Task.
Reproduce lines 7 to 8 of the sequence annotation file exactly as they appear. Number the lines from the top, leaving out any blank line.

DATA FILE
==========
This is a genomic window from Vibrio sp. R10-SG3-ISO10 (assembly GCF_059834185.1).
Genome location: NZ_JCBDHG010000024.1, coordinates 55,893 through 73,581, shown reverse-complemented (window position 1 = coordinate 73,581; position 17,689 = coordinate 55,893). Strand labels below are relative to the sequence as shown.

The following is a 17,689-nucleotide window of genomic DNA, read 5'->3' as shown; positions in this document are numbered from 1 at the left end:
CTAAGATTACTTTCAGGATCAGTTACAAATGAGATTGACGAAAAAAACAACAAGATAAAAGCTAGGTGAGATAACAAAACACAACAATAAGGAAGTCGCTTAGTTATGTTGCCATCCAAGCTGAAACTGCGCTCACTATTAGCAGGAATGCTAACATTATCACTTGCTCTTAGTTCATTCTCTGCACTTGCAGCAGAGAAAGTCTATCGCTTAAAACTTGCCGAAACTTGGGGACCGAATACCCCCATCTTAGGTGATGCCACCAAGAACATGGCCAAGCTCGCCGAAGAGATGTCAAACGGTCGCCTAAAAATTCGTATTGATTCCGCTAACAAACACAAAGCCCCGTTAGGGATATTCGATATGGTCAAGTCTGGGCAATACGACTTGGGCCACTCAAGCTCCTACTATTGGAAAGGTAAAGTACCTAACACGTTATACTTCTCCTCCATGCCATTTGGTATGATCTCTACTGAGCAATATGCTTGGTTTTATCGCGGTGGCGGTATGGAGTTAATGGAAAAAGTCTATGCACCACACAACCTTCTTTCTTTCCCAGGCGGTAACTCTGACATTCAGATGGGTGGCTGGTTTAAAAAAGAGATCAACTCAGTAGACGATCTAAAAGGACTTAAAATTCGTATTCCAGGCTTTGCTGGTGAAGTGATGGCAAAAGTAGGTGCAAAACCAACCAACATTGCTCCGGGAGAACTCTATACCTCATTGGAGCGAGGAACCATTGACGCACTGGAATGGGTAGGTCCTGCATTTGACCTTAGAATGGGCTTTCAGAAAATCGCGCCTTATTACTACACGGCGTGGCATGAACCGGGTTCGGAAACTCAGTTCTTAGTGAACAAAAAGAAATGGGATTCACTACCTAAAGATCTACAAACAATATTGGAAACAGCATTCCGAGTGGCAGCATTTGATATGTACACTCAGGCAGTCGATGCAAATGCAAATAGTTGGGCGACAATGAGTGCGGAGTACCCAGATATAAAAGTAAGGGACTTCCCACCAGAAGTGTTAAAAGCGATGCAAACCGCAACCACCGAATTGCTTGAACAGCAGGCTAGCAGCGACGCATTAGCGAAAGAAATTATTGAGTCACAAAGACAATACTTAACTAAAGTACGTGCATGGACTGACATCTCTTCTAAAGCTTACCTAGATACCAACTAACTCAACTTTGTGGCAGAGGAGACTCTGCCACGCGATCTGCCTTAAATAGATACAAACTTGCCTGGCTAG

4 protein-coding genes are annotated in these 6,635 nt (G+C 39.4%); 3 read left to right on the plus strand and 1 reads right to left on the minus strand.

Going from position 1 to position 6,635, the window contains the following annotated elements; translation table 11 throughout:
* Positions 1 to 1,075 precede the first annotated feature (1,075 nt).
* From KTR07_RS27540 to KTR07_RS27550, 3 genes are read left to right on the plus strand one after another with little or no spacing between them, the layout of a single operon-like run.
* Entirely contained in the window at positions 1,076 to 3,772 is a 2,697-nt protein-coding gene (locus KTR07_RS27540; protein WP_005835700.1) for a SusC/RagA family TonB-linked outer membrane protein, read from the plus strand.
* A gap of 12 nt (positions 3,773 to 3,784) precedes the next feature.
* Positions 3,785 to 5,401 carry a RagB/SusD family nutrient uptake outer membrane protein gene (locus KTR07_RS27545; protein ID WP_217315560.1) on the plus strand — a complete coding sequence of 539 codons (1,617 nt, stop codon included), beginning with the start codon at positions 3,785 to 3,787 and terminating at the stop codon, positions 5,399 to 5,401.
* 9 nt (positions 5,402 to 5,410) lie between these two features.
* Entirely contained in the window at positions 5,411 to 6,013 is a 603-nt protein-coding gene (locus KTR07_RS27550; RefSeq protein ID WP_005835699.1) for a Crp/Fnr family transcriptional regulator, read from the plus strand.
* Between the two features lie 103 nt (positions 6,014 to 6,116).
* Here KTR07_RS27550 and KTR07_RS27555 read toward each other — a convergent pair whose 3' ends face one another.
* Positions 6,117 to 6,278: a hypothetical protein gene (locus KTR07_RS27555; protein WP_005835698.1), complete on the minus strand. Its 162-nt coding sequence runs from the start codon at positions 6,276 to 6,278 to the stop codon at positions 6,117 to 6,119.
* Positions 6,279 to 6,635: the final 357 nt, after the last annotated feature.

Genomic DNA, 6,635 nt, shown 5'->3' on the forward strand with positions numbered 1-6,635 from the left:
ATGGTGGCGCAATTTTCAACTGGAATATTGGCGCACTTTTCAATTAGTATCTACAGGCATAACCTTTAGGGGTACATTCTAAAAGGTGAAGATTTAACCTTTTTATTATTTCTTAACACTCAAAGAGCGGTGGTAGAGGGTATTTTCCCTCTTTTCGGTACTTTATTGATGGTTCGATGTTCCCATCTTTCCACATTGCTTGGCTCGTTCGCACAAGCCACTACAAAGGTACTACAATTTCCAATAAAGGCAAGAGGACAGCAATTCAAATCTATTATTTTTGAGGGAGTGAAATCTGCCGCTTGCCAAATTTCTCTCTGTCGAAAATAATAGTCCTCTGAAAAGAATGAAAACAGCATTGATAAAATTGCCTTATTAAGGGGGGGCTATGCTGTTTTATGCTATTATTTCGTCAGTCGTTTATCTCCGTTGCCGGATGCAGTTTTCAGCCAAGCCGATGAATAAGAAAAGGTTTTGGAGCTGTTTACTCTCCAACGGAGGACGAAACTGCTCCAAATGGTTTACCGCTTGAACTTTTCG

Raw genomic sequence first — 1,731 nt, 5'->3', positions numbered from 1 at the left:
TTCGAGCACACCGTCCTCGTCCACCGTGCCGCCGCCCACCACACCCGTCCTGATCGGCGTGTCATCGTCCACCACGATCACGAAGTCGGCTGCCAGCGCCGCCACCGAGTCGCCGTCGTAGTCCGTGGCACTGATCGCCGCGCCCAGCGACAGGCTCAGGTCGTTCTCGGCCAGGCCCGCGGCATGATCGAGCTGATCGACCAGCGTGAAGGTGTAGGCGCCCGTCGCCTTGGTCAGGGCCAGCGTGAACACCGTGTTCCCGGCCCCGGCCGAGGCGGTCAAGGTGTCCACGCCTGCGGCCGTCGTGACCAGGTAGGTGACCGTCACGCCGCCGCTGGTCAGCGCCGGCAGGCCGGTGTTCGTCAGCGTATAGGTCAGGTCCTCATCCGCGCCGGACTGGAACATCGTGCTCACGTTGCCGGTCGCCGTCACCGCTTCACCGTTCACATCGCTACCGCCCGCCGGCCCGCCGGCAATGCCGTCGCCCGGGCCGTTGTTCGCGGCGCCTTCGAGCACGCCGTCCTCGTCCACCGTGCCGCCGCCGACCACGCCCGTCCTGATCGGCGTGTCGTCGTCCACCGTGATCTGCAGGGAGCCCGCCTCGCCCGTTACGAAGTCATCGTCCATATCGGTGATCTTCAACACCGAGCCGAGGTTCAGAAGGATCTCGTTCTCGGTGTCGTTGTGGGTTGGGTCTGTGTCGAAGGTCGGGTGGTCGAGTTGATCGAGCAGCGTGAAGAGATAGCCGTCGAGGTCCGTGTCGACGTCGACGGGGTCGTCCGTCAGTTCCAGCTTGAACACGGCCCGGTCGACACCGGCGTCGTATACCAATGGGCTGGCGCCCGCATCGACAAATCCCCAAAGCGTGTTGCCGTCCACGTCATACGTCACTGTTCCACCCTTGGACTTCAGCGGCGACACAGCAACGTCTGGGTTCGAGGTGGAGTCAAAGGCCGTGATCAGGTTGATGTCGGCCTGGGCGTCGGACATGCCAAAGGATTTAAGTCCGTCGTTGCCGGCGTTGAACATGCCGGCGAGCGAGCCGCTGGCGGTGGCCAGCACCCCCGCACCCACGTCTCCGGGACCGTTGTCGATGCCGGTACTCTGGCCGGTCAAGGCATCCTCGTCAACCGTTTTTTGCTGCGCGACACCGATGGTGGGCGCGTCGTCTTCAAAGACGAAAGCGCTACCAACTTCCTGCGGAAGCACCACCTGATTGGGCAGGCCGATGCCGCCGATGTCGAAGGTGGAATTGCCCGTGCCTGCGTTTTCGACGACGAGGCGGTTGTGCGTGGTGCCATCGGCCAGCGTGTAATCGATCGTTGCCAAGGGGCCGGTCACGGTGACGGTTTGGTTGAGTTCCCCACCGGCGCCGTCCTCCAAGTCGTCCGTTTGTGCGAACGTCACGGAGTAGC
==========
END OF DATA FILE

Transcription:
* Positions 1 to 1,075 precede the first annotated feature (1,075 nt).
* From KTR07_RS27540 to KTR07_RS27550, 3 genes are read left to right on the plus strand one after another with little or no spacing between them, the layout of a single operon-like run.